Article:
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America's-poor
The Huffington Post has started exploring the lives of America’s poor in a novel way. Rather than reporting on them, it asks the poor themselves to write about their experiences. All their stories are consolidated under a page entitled “All Work and No Pay: False Promises of the American Economy” on the Huffington Post’s website. While many are from people who live under the poverty line, others are from those who earn well above it–and still struggle to make ends meet. Here are a couple of common themes in these stories:

  1. You can work incredibly long hours for almost no money but still look for more opportunities for extra hours. You are almost always exhausted, and leisure time becomes impossible.
  2. Saving and planning for the long-term becomes very hard when you are living paycheck to paycheck. In addition, there’s a nagging fear of losing everything you have anyway. Disaster, often in the form of a simple unaffordable car crash, can be just around the corner.
  3. The struggle of the “in-betweeners.” You work multiple jobs to make ends meet, but by doing so, earn too much to qualify for government assistance. This creates multiple problems. For instance, you are not eligible for day-care assistance for your children but are yourself so busy that it is difficult to look after them.
  4. It can cost a lot of money just to keep your job or try and find a new one. Transportation and car maintenance costs are often unaffordable. A better job with longer-term prospects can be out of reach because it is simply too far away.
  5. Even if you have high qualifications and lower your standards drastically by agreeing to work for minimum wage, it is still very difficult to find work. Many employers shun “overqualified” or older people, believing they will be more demanding.
  6. You make shortsighted financial and health decisions because having small pleasures from time to time makes life worth living. For instance, you might pick up smoking to relieve your stress, while choosing to ignore its long-term effects.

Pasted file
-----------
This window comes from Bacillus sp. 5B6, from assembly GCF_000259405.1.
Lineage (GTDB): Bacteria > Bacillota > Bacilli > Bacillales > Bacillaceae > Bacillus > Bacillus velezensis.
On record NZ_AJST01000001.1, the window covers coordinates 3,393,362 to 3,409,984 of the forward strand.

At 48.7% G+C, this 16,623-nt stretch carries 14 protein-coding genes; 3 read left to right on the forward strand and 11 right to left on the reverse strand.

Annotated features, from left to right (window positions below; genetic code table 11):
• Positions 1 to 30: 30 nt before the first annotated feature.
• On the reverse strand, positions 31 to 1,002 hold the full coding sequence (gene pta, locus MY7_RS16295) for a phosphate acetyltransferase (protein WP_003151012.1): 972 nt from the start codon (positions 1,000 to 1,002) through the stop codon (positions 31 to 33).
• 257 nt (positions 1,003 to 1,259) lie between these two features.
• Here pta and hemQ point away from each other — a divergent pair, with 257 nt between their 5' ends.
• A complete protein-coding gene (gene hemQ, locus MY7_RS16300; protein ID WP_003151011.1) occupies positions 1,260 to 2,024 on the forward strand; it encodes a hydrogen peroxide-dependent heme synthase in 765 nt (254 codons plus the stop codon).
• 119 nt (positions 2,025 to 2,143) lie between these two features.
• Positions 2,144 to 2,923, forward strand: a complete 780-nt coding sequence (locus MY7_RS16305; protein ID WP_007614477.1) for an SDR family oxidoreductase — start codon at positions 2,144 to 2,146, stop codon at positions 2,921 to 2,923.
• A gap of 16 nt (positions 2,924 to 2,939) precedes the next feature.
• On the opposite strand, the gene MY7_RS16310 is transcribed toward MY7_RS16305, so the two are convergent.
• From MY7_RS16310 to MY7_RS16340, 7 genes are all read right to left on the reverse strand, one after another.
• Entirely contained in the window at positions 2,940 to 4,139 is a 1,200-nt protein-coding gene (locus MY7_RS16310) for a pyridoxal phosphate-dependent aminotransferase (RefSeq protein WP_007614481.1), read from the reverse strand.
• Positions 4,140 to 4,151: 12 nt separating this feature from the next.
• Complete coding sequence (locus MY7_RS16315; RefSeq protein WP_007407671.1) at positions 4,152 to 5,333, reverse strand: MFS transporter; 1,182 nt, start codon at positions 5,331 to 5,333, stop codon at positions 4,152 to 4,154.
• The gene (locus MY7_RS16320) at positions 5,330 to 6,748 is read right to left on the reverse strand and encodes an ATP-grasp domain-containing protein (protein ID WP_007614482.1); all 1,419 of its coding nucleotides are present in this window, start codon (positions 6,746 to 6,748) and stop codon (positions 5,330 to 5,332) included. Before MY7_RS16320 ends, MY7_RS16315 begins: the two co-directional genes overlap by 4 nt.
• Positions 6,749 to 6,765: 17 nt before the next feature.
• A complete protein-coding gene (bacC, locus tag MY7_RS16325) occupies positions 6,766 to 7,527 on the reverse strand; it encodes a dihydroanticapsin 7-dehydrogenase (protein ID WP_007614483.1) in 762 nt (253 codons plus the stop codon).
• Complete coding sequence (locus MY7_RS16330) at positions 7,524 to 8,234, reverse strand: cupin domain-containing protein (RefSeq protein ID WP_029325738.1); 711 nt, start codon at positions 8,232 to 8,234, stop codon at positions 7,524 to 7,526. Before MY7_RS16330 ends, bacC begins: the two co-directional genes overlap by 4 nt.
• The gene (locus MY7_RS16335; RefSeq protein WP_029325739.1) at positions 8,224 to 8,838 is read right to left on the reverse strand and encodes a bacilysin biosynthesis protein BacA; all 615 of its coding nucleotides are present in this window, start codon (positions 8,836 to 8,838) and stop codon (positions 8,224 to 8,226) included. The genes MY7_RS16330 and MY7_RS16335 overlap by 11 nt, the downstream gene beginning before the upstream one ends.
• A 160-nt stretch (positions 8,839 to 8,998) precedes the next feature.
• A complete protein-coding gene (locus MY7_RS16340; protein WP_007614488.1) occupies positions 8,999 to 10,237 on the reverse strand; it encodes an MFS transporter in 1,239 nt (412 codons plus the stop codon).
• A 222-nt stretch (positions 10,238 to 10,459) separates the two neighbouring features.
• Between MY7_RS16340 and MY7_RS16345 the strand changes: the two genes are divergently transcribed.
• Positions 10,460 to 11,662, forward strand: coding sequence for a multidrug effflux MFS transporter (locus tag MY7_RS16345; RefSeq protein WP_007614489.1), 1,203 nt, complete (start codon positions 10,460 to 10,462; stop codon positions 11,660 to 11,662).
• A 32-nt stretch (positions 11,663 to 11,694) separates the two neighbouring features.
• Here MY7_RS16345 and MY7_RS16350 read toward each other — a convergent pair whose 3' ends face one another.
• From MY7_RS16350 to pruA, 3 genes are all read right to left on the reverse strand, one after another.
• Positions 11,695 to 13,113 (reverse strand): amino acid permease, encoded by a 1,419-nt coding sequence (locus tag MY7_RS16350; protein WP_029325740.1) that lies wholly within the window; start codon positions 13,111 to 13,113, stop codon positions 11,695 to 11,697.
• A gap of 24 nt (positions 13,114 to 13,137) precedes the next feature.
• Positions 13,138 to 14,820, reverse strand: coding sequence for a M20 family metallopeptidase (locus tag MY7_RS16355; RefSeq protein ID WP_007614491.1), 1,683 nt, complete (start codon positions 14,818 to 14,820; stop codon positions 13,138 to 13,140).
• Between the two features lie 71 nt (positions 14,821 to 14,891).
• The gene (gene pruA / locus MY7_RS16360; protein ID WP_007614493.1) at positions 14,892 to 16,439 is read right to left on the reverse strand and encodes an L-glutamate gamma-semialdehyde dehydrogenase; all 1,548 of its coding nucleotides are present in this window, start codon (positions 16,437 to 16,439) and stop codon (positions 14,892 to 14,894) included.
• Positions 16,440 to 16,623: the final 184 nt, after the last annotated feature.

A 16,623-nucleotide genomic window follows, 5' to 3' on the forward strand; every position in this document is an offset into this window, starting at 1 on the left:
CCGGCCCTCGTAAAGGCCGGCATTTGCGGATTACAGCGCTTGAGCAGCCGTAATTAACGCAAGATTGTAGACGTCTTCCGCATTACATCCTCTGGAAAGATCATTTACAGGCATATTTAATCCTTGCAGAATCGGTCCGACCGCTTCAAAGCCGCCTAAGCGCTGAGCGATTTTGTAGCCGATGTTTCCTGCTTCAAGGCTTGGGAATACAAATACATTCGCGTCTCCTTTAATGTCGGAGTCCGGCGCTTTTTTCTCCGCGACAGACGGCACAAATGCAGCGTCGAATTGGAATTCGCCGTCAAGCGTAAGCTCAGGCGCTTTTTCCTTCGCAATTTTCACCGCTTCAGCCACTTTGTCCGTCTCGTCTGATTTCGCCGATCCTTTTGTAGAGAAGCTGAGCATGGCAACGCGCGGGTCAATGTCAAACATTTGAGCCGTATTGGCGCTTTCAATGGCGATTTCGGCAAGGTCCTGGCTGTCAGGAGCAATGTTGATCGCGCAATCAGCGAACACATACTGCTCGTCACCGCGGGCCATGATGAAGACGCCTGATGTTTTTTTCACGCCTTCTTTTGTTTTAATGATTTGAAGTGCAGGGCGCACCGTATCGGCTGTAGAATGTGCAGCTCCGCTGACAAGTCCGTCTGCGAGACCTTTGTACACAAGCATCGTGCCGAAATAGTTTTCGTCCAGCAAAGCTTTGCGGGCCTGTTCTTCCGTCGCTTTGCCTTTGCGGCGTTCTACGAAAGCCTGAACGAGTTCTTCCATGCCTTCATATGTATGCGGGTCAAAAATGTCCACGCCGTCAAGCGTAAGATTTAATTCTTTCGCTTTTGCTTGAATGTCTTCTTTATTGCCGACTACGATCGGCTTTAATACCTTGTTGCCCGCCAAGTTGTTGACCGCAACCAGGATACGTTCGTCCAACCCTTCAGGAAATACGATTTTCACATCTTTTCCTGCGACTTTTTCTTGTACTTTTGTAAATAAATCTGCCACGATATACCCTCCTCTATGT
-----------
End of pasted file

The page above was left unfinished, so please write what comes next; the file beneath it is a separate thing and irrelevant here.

7. Investing in your future, such as going to school, can make your life more miserable. It adds to your stress and depression and makes it harder to pay your bills. Crippling student debt has driven people towards a lifetime of debt.
  8. It is difficult to socialize with friends because you are too busy and do not want to spend extra money.
  9. You often avoid basic medical treatments, like going to the dentist. Even when you are experiencing something more serious, the tendency is to avoid going to the doctor for as long as possible.
  10. Sometimes you just go hungry. Especially if you have kids and need to feed them instead.
  11. Having kids is something that needs to be a decision that is very carefully examined. Partners often realize that they cannot afford children and give up the dream of having them.

Radhika Singh

Sources: Huffington Post 1, Huffington Post 2
Photo: Epic Times

healthcare
The UN recently announced that paying out-of-pocket for healthcare leads to “deep impoverishment” in many nations. It is estimated that 80 percent of people throughout 44 countries do not have healthcare due to the high cost.

“It is the poorest with the highest needs who suffer the most from having to pay out-of-pocket healthcare expenses,” says ILO Health Policy Coordinator, Xenia Scheil-Adlung.

According to the World Health Organization, over 100 million people fall into poverty every year due to medical expenses. An additional 150 million are required to contribute almost half of their incomes on medical bills. The majority of these countries lack social healthcare programs, affordable insurance options or government-funded healthcare.

Remarkably, a great deal of those living in impoverished areas devote relatively more money to health services than people living in wealthy, developed countries. For instance, in Germany where almost every citizen has social healthcare, residents pay only 10 percent of national medical expenses.

On the other hand, in the Democratic Republic of the Congo very few residents have access to healthcare and they pay approximately 70 percent of national medical care costs. Similarly, in Seirra Leone, citizens pay over 75 percent of total healthcare expenses out-of-pocket. This has resulted in deep impoverishment in Seirra Leone and other similar nations.

“At least 1.3 billion people worldwide lack access to the most basic healthcare,” said Dr. Rüdiger Krech, Head of Social Protection in the Division Health, Education and Social Protection at GTZ. “Often it is because they cannot afford it. As a result, millions become very sick or die every year from preventable or curable medical conditions. For example, the toll from treatable infections and preventable complications of pregnancy and delivery is more than 10 million deaths each year,” Krech added.

Since 2010, national economic consolidation policies have delayed and adversely affected efforts toward universal healthcare. Recent policies have cut back health services and reduced wages for healthcare workers, augmenting the financial hardship on private households.

Officials state that universal healthcare access is a key element in the global initiative to end poverty. Director-General of the International Labor Organization, Guy Ryder, emphasizes that universal healthcare diminishes inequality and promotes economic growth.